After a few miles I finally caught onto this trail running business…it’s called hiking. Well sort of. Uphill stretches, unless fairly short and boulder free, are hiked at a brisk pace. Flat and down hill stretches are jogged. I soon settled into a rhythm realizing I would be out on the trails much longer than originally anticipated. Being a very small event I soon found myself in complete solitude among the forest trees. It was almost a little unsettling to be completely alone in the middle of the forest. I actually considered sitting down and waiting for my mom to catch up. After all the first rule of safe hiking is not to go alone right?
Well, perhaps I misspoke. Alone except for one other visible runner about 20 feet in front of me. It was a little girl, outfitted with a purple trail running fanny pack and pink visor. Besides us there was not another visible life form in sight. She seemed to be keenly aware of my presence and determined to keep her 20 ft lead on me. Any time I started to jog she would tune into the audible change in my pace and start to run. We continued to run/hike in this unspoken but clearly coordinated fashion for a few miles before curiosity got the best of me.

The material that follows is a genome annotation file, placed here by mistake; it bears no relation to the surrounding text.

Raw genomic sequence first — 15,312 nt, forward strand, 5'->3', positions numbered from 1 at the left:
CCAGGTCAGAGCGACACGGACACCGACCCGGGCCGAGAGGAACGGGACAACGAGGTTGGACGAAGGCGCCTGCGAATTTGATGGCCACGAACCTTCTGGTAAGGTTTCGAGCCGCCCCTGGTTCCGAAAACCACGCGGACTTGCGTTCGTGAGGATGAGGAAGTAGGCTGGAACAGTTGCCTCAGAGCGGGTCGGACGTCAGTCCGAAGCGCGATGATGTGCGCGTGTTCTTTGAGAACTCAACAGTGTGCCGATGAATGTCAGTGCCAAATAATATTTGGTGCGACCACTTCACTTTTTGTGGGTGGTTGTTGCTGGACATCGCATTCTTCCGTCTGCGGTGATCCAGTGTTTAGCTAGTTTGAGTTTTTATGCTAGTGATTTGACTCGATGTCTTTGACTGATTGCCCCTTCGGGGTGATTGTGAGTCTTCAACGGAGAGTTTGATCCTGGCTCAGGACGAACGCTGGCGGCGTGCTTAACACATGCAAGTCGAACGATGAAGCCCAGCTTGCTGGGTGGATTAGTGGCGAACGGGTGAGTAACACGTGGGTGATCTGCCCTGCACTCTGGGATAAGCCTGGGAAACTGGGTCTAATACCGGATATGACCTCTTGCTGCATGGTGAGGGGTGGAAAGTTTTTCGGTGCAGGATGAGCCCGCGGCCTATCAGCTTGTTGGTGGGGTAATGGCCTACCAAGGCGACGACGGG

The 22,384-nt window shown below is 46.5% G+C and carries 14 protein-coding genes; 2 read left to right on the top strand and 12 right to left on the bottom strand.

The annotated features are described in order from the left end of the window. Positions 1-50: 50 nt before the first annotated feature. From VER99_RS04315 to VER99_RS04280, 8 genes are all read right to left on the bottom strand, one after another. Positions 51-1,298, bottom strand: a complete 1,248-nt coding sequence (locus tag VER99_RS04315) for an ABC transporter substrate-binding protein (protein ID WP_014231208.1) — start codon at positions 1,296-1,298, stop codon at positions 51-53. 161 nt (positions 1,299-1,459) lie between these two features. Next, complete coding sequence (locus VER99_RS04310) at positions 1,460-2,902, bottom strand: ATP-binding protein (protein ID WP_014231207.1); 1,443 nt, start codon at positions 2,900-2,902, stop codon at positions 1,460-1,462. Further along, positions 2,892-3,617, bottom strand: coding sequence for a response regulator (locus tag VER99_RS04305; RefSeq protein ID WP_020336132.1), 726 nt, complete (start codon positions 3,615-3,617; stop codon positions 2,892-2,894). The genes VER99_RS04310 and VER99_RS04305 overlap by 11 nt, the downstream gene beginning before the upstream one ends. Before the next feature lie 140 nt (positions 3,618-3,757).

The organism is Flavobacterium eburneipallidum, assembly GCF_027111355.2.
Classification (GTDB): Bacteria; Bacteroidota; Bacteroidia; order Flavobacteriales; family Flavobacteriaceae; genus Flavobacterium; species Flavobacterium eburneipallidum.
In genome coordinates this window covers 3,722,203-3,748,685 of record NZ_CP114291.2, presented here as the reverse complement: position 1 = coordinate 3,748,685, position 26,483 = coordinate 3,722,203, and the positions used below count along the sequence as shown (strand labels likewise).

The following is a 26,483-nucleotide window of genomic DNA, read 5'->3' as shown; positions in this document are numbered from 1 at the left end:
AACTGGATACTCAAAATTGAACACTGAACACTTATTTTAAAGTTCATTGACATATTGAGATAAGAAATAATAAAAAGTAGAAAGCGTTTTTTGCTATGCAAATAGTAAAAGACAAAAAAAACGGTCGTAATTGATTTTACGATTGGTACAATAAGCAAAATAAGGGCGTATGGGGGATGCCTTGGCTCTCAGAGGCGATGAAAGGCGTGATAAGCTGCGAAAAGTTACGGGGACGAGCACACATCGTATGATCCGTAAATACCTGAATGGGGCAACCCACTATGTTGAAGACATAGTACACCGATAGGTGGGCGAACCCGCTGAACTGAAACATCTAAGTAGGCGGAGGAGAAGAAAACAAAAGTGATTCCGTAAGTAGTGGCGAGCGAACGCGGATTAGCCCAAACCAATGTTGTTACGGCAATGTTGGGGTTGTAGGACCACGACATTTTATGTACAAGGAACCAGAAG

I was slightly embarrassed to barely be keeping pace with probably the youngest racer in the event. Despite my advanced degree in the field of Exercise Science, I foolishly felt like my previous running experience, although a good 3 years in the past, would have had more carry-over to this event. I wanted to know how young my competitor was…I had to know! Besides, if the next 2 hours was going to carry on this way I may as well strike up a conversation with the little runner.
Me: “So uh, how old are you?”
Little Runner: “Eleven.”
Me: “Wow, I am impressed! I never did anything like this when I was your age.”
Little Runner: “Yeah.”
Me: “Is this your first time doing this race?”
Little Runner: “Yeah.”
Me: “Cool, this is my first trail run too. It’s a lot harder than I expected.”
Our conversation carried on this way for a while, me asking general questions and the Little Runner providing brief responses to the friendly stranger. Neither of us felt the need to exchange names as this point. We were both just enjoying the distraction of commiserating over our circumstances together. I figured our paces would eventually differ and one of us would drop off behind the other until it was no longer reasonable to keep talking.
The Little Runner eventually became more relaxed. As we settled into a rhythm together she began to volunteer more information about herself. Her father was running in the 30-mile race and her step mom the 7-mile. I was a little shocked they would leave their eleven year old to fend for herself on a 3 hour trail run through the forest, but then again she had experience running and could find support stations along the way.
Stay tuned for more on the Little Runner and our ascent up Windy Peak!